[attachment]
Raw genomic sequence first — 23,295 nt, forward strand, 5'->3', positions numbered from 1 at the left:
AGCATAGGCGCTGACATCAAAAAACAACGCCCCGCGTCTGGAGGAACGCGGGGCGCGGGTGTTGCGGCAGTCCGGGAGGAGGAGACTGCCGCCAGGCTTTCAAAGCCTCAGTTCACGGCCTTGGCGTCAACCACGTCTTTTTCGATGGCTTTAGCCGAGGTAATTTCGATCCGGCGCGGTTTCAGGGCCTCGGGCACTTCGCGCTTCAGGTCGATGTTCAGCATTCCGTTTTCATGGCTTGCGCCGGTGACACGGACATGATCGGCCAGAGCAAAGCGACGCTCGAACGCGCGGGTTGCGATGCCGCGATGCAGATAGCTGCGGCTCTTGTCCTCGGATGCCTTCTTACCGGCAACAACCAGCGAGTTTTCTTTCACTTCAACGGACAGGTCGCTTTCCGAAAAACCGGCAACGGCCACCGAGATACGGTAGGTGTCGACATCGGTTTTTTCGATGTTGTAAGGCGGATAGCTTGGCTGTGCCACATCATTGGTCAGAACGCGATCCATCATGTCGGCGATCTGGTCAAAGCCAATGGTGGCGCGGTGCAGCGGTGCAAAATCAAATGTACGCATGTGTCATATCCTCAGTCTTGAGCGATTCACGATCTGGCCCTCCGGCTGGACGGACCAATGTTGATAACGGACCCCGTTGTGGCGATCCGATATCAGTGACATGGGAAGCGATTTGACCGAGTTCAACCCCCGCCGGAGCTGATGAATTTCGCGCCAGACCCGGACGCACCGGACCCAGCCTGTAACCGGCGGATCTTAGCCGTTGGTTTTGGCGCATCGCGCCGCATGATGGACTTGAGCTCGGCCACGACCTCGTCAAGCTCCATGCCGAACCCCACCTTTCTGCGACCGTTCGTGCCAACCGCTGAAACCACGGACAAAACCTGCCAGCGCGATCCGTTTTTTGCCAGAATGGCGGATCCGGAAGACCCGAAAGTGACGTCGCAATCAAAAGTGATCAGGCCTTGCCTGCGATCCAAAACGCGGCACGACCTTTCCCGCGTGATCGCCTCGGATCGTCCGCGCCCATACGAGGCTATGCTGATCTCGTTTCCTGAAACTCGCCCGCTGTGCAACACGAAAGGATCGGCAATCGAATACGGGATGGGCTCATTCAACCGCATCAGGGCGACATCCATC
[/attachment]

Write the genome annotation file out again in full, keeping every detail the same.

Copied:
Raw genomic sequence first — 23,295 nt, forward strand, 5'->3', positions numbered from 1 at the left:
AGCATAGGCGCTGACATCAAAAAACAACGCCCCGCGTCTGGAGGAACGCGGGGCGCGGGTGTTGCGGCAGTCCGGGAGGAGGAGACTGCCGCCAGGCTTTCAAAGCCTCAGTTCACGGCCTTGGCGTCAACCACGTCTTTTTCGATGGCTTTAGCCGAGGTAATTTCGATCCGGCGCGGTTTCAGGGCCTCGGGCACTTCGCGCTTCAGGTCGATGTTCAGCATTCCGTTTTCATGGCTTGCGCCGGTGACACGGACATGATCGGCCAGAGCAAAGCGACGCTCGAACGCGCGGGTTGCGATGCCGCGATGCAGATAGCTGCGGCTCTTGTCCTCGGATGCCTTCTTACCGGCAACAACCAGCGAGTTTTCTTTCACTTCAACGGACAGGTCGCTTTCCGAAAAACCGGCAACGGCCACCGAGATACGGTAGGTGTCGACATCGGTTTTTTCGATGTTGTAAGGCGGATAGCTTGGCTGTGCCACATCATTGGTCAGAACGCGATCCATCATGTCGGCGATCTGGTCAAAGCCAATGGTGGCGCGGTGCAGCGGTGCAAAATCAAATGTACGCATGTGTCATATCCTCAGTCTTGAGCGATTCACGATCTGGCCCTCCGGCTGGACGGACCAATGTTGATAACGGACCCCGTTGTGGCGATCCGATATCAGTGACATGGGAAGCGATTTGACCGAGTTCAACCCCCGCCGGAGCTGATGAATTTCGCGCCAGACCCGGACGCACCGGACCCAGCCTGTAACCGGCGGATCTTAGCCGTTGGTTTTGGCGCATCGCGCCGCATGATGGACTTGAGCTCGGCCACGACCTCGTCAAGCTCCATGCCGAACCCCACCTTTCTGCGACCGTTCGTGCCAACCGCTGAAACCACGGACAAAACCTGCCAGCGCGATCCGTTTTTTGCCAGAATGGCGGATCCGGAAGACCCGAAAGTGACGTCGCAATCAAAAGTGATCAGGCCTTGCCTGCGATCCAAAACGCGGCACGACCTTTCCCGCGTGATCGCCTCGGATCGTCCGCGCCCATACGAGGCTATGCTGATCTCGTTTCCTGAAACTCGCCCGCTGTGCAACACGAAAGGATCGGCAATCGAATACGGGATGGGCTCATTCAACCGCATCAGGGCGACATCCATC